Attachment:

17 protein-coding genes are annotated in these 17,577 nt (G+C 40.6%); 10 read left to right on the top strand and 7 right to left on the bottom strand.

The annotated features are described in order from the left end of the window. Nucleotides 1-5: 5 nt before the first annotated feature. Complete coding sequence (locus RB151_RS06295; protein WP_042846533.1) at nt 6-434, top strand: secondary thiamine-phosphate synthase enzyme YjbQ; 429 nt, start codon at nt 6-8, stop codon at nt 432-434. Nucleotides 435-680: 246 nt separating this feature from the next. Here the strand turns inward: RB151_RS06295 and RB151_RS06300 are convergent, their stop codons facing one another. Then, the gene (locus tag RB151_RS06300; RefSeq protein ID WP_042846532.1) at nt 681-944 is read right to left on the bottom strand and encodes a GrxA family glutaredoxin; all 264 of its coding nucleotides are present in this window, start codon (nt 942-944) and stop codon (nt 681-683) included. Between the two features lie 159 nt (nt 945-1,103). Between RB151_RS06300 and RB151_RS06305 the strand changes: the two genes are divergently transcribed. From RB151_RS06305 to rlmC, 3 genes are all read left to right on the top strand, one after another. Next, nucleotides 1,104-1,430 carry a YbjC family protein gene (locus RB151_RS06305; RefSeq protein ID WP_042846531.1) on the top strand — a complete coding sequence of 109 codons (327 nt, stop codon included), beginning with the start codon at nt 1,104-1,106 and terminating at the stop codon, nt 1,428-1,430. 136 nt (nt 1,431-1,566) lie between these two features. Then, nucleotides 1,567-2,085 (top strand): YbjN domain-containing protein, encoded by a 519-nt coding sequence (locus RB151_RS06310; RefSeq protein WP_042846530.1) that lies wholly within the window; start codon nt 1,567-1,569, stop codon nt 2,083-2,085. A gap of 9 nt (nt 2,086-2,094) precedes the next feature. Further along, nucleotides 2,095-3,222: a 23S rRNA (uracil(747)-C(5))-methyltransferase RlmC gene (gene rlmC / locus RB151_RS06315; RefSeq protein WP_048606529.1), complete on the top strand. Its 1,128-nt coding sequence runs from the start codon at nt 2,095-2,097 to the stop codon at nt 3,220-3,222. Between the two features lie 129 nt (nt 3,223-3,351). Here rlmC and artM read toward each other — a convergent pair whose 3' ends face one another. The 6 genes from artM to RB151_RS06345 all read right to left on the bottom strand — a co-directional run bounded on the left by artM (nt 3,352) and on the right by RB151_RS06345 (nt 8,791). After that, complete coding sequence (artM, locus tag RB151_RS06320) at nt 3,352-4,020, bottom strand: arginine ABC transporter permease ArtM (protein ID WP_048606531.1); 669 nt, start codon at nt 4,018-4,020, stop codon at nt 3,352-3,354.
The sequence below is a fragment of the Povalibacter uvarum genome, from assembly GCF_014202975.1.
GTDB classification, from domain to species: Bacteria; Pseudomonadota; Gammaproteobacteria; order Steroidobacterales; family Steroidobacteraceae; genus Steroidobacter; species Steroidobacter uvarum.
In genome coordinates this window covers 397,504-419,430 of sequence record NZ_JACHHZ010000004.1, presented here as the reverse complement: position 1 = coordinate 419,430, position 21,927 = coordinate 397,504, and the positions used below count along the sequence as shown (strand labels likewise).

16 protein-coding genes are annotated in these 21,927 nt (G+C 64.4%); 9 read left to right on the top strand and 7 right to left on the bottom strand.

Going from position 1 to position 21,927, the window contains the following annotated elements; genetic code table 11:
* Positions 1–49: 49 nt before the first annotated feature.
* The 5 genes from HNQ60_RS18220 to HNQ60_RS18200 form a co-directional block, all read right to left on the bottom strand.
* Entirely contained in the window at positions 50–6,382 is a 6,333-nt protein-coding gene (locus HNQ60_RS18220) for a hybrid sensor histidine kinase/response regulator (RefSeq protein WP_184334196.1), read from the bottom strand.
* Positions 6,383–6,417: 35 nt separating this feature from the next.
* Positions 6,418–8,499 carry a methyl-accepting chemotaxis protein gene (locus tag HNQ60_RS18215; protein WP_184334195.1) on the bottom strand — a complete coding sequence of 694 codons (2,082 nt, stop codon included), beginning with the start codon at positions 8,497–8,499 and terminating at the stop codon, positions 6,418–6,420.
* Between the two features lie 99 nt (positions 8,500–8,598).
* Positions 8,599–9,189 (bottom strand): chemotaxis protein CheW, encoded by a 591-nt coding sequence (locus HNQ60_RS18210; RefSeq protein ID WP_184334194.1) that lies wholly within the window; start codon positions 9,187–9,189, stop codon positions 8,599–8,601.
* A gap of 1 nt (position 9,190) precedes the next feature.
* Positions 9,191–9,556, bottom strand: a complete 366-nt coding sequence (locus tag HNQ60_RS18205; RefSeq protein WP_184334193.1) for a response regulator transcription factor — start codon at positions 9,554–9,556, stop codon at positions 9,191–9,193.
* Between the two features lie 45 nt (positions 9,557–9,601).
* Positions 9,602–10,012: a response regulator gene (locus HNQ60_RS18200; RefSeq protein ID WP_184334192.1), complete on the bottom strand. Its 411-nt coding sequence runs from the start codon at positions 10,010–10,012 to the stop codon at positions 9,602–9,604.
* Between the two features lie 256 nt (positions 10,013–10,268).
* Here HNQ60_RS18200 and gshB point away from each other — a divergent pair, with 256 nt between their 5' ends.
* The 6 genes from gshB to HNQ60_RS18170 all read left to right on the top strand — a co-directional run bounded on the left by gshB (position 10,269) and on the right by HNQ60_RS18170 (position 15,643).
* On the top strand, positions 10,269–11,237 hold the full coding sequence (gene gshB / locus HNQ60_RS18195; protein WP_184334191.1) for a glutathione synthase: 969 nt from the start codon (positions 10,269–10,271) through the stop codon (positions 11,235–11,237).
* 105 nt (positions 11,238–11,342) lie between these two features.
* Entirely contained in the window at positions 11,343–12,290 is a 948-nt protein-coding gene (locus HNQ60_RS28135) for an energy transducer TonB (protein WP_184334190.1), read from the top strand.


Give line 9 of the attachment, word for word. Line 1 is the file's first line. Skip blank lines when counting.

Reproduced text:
* The 5 genes from HNQ60_RS18220 to HNQ60_RS18200 form a co-directional block, all read right to left on the bottom strand.